By Dr. Melody Schopp
Department of Education
Ensuring South Dakota students are college and career ready
In the education world, buzz words come and go. One of the latest terms is “college and career readiness.” It’s a concept with real staying power. It’s the ultimate reason we all do what we do: To ensure that the young people who leave our buildings have the knowledge base and skills to be successful in postsecondary education, careers and life.
In this issue of Ed Online, there’s an article about the ACT National Career Readiness Certificate and a pilot program being offered to high schools in 2012-13. The NCRC credential certifies that an individual has essential skills needed for workplace success. To earn certification, individuals must attain at least the lowest certification level on three WorkKeys assessments: Applied Mathematics, Reading for Information, and Locating Information.
While the state Department of Labor and Regulation has been using NCRC with its adult job seekers, this pilot represents the first time that high school students have the opportunity to access these tools. DLR has also been working with South Dakota employers to build awareness regarding the relevance of the certificate.
Unlike traditional college entrance exams, the WorkKeys assessments provide a measurement of workplace skills, including what ACT calls “soft” skills such as communication, and can be a very practical tool when working with students – particularly those who may not be going on to a four-year program.
I encourage you to take a look at this pilot and consider being a part of it and finding out how your students rate in terms of their workplace skills.
Also on the college and career readiness front, the Department of Education and Board of Regents are teaming up to develop a safety net of sorts for high school juniors who may be at risk of not making a successful transition to postsecondary education.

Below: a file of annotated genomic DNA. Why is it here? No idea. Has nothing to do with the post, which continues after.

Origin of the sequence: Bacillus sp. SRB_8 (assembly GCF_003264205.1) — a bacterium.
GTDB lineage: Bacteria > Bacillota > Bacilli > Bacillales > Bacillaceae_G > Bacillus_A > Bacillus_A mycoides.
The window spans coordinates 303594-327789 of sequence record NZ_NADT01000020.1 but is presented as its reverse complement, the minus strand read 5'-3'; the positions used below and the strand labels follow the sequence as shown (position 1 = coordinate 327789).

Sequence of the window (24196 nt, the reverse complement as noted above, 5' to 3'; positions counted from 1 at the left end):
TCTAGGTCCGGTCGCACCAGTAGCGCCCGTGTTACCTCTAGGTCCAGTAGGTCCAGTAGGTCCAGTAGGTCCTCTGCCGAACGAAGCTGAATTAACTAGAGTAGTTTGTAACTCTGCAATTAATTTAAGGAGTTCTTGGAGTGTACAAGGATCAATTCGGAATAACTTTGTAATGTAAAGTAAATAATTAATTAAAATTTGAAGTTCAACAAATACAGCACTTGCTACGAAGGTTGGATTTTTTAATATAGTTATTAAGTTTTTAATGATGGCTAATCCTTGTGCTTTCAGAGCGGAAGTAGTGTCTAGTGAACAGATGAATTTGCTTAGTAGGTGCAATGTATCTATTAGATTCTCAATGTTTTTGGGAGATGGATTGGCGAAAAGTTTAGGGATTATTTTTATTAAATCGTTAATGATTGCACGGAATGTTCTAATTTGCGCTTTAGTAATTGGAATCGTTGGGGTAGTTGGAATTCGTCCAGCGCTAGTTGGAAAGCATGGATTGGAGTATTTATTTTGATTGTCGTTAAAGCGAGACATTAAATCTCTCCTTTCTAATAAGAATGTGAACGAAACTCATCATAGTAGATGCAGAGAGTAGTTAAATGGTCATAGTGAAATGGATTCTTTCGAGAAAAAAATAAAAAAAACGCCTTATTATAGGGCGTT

Working collaboratively, DOE and BOR will identify students whose junior-year ACT scores indicate that they will require remediation upon entering the state’s university system. Beginning this fall, these students and their parents will receive a letter from the state encouraging the students to be proactive and address the issue before leaving high school, in order to avoid remediation and the associated costs at the college level.
While the details are still being ironed out, our plan is to present several options to these students. One of the options would be to point students to the South Dakota Virtual School, where a remediation program designed to assist students in increasing their skill set in English and/or math would be set up. Students using the program would engage in a diagnostic exam to determine where their needs lie and participate in appropriate modules in English and math. Once completed successfully, this work would be recognized by the BOR as properly preparing students for direct entry into college-level courses.
Of course, we will recommend that students and parents visit with their school counselor and or administrator to help them decipher what the academic issues are and where it’s best for the student to invest time and energy.
In this way, we hope to shore up students’ skills prior to leaving high school and prevent them from having to do time-consuming and costly remediation once they get to college.